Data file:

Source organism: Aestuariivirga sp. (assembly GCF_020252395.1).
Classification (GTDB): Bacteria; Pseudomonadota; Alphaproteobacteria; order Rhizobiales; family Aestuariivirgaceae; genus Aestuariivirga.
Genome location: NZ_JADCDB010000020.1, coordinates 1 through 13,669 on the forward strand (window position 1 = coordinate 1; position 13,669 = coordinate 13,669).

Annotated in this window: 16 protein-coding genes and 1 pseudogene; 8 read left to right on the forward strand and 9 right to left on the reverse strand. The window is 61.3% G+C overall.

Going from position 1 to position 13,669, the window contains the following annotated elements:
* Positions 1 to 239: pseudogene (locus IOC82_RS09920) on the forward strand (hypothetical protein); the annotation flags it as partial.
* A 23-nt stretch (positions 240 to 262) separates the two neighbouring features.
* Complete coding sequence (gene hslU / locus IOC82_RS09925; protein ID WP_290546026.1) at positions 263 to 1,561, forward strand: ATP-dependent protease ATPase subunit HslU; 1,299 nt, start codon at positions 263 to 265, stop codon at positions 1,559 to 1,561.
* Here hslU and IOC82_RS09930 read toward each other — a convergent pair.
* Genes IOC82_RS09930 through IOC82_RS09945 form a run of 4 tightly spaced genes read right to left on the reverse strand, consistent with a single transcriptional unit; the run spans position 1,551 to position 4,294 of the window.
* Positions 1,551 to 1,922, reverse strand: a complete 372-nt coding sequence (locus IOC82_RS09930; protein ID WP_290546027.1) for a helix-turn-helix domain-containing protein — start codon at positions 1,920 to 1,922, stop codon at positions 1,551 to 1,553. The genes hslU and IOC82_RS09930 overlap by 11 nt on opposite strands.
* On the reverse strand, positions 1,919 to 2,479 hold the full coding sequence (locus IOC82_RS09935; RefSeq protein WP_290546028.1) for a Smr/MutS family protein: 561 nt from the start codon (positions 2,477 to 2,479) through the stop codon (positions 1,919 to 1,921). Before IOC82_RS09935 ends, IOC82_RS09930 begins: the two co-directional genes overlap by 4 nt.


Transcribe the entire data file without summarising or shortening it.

Source organism: Aestuariivirga sp. (assembly GCF_020252395.1).
Classification (GTDB): Bacteria; Pseudomonadota; Alphaproteobacteria; order Rhizobiales; family Aestuariivirgaceae; genus Aestuariivirga.
Genome location: NZ_JADCDB010000020.1, coordinates 1 through 13,669 on the forward strand (window position 1 = coordinate 1; position 13,669 = coordinate 13,669).

Annotated in this window: 16 protein-coding genes and 1 pseudogene; 8 read left to right on the forward strand and 9 right to left on the reverse strand. The window is 61.3% G+C overall.

Going from position 1 to position 13,669, the window contains the following annotated elements:
* Positions 1 to 239: pseudogene (locus IOC82_RS09920) on the forward strand (hypothetical protein); the annotation flags it as partial.
* A 23-nt stretch (positions 240 to 262) separates the two neighbouring features.
* Complete coding sequence (gene hslU / locus IOC82_RS09925; protein ID WP_290546026.1) at positions 263 to 1,561, forward strand: ATP-dependent protease ATPase subunit HslU; 1,299 nt, start codon at positions 263 to 265, stop codon at positions 1,559 to 1,561.
* Here hslU and IOC82_RS09930 read toward each other — a convergent pair.
* Genes IOC82_RS09930 through IOC82_RS09945 form a run of 4 tightly spaced genes read right to left on the reverse strand, consistent with a single transcriptional unit; the run spans position 1,551 to position 4,294 of the window.
* Positions 1,551 to 1,922, reverse strand: a complete 372-nt coding sequence (locus IOC82_RS09930; protein ID WP_290546027.1) for a helix-turn-helix domain-containing protein — start codon at positions 1,920 to 1,922, stop codon at positions 1,551 to 1,553. The genes hslU and IOC82_RS09930 overlap by 11 nt on opposite strands.
* On the reverse strand, positions 1,919 to 2,479 hold the full coding sequence (locus IOC82_RS09935; RefSeq protein WP_290546028.1) for a Smr/MutS family protein: 561 nt from the start codon (positions 2,477 to 2,479) through the stop codon (positions 1,919 to 1,921). Before IOC82_RS09935 ends, IOC82_RS09930 begins: the two co-directional genes overlap by 4 nt.